The composer for the digital collectible card game Mythgard (Rhino Games, 2020) shares a perspective on the design and implementation of the game’s music. Composition challenges included creating a dynamic music system that would work across multiple platforms without middleware and crafting an iconic “sound” for the game’s mythology-infused science fiction universe.

As happens in a lot of game development team-building, it was prior connections that led me to join the Mythgard team. I’d worked with A Shell in the Pit audio in Vancouver, British Columbia, on several projects before, including Fossil Echo and Wandersong, so when Gordon McGladdery, their founder, reached out to me about Mythgard (Rhino Games, 2020), I jumped at the chance.

I got involved with Mythgard moderately early on—we had basic game design in place, still with some placeholder art for cards and the gameplay arena, and a story outline and world to work from. It’s always useful to be brought into a project earlier rather than later. You can absorb more about the game’s world, come up with musical ideas that reflect and enhance that world, and, on many occasions, actually influence the game’s development arc, intermingling disciplines in a way that makes for a stronger artistic and gameplay statement.

At Rhino Games, we had a lot of great cross-department and cross-discipline collaboration, feedback, and support. There were people in each area of development with whom the buck stopped, so to speak, but everyone was always eager to chime in enthusiastically about new bits of art, gameplay/design ideas, VO performances, or musical cues. For example, turn timers took a bit of massaging to get right. We started off with an electronic “countdown” sound design-forward approach, but we soon realized an escalating, dissonant trumpet ostinato pattern would be more effective at ratcheting up tension, while not breaking the dramatic feel that the game’s score established. That final solution involved the UI team, the sound designers, and I all working together to find the optimal solution. This sort of collaboration ran through the project, made for a lively, supportive environment, and kindled a well-fueled creative spark for everyone. There were some challenges, too, but it’s all a matter of scale. There’s only so much you can do, so many checkboxes you can fill in when you have a team of around a dozen, so you need to be careful and pick your battles for maximum efficacy.

Mythgard’s music system can be broken down into gameplay and nongameplay sections. Nongameplay covers things like the menu music, matchmaking cues, and single-player cutscenes. They’re all fairly straightforward. Cutscene music is treated just like score for a movie, and menus and such are simple loops with, on occasion, endings that trigger on cue. Gameplay music, on the other hand, is more sophisticated and covers the interactive, in-match score, which evolves based on time elapsed, whose turn it is (yours or your opponent’s), and who ultimately wins.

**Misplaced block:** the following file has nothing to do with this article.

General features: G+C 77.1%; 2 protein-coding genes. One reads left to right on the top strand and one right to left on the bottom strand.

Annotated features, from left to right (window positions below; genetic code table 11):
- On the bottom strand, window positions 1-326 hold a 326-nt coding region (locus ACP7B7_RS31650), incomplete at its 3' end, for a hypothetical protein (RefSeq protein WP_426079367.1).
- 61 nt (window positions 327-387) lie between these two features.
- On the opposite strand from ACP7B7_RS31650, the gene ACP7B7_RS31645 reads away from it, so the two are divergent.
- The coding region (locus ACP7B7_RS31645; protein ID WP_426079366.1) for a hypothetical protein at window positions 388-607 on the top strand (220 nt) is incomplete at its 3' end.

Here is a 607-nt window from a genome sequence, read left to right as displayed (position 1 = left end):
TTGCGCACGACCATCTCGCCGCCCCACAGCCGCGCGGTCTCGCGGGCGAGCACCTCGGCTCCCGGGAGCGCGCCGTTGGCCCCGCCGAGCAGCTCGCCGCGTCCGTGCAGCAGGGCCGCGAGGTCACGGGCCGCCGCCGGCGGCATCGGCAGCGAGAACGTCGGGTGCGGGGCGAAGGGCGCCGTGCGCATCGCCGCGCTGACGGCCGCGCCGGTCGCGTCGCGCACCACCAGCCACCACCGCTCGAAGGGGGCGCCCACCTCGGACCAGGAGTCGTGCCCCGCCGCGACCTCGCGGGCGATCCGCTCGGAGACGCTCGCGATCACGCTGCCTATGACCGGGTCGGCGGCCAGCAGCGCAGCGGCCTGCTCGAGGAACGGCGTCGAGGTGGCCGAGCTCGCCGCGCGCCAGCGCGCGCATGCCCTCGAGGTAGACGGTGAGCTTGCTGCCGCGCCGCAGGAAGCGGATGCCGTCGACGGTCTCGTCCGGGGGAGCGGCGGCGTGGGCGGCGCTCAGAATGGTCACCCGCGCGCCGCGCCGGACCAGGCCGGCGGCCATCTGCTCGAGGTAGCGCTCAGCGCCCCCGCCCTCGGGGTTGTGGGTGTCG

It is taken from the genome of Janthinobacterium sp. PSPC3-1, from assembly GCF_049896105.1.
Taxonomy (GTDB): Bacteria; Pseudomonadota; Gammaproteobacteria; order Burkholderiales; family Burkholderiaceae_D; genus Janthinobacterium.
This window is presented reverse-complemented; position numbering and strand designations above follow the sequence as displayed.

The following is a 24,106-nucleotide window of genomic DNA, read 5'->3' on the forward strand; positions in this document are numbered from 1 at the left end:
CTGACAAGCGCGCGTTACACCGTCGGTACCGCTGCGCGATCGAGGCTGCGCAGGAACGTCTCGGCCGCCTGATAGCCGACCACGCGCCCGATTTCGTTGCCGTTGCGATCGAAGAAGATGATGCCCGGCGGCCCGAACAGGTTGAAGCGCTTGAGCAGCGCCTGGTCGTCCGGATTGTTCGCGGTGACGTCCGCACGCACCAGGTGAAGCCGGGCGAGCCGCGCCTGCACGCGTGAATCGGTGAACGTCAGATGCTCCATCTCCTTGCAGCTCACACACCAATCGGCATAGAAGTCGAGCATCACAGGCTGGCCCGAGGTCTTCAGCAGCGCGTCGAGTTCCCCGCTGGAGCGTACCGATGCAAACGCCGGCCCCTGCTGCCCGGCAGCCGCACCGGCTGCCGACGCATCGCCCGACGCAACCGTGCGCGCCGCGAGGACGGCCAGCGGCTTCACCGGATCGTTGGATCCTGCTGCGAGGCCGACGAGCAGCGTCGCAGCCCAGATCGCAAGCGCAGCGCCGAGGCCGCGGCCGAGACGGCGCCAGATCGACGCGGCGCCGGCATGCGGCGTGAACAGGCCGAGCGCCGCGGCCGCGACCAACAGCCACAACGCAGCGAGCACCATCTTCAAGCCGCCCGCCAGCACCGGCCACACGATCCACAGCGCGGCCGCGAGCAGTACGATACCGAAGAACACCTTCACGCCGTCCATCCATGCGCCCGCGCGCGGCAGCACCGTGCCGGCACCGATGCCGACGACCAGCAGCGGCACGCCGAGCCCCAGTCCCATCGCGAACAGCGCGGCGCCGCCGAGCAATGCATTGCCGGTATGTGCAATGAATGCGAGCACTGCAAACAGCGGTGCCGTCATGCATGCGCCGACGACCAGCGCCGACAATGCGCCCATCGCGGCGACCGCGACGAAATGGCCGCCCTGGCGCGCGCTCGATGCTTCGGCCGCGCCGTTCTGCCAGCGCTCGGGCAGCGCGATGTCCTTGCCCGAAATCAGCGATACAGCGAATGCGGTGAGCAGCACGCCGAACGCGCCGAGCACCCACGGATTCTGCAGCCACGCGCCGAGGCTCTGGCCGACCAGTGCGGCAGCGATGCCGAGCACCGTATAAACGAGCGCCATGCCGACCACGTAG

The interactive gameplay music involves a very simple yet elegant solution, constrained by some technical requirements that the team wanted us to adhere to—namely, that whatever system we used would work on the mobile, desktop, and web-browser-based versions of the game. Whatever system we devised would have to work within Unity (our game engine) with no external middleware. What we came up with needed only three features: the ability to accurately count musical beats at a given tempo, the ability to execute simple fades, and the ability to trigger new musical elements with precise timing.

After that, it was all in how we structured the music system.

Mythgard is a turn-based card game. You and your opponent alternate turns during each match. The music is therefore going to be tied to the big chunks, the large actions the players take. There’s only one piece of music for matches, so it needs to have flexibility to keep things interesting and dynamic. As such, I designed the match music in three sections: a Neutral section, an Enemy section, and a Hero section. When the match begins, we get a “match start” stinger that kicks off the game, then the music transitions into the Neutral section. That way, regardless of whether it’s your turn or the enemy’s turn, we always start the same way. If we reach the end of the Neutral section before the end of the first turn, we segue to the Enemy or Hero section, depending on whose turn it is, yours or theirs. If there’s no turn time limit, we can always come back around to the neutral loop section to break things up further, but sooner or later, the player is going to end their turn and pass the turn to their opponent. When that happens, the music switches gears to the opposite faction track—if it was your turn, we switch to Enemy, and if it was their turn, we go to Hero.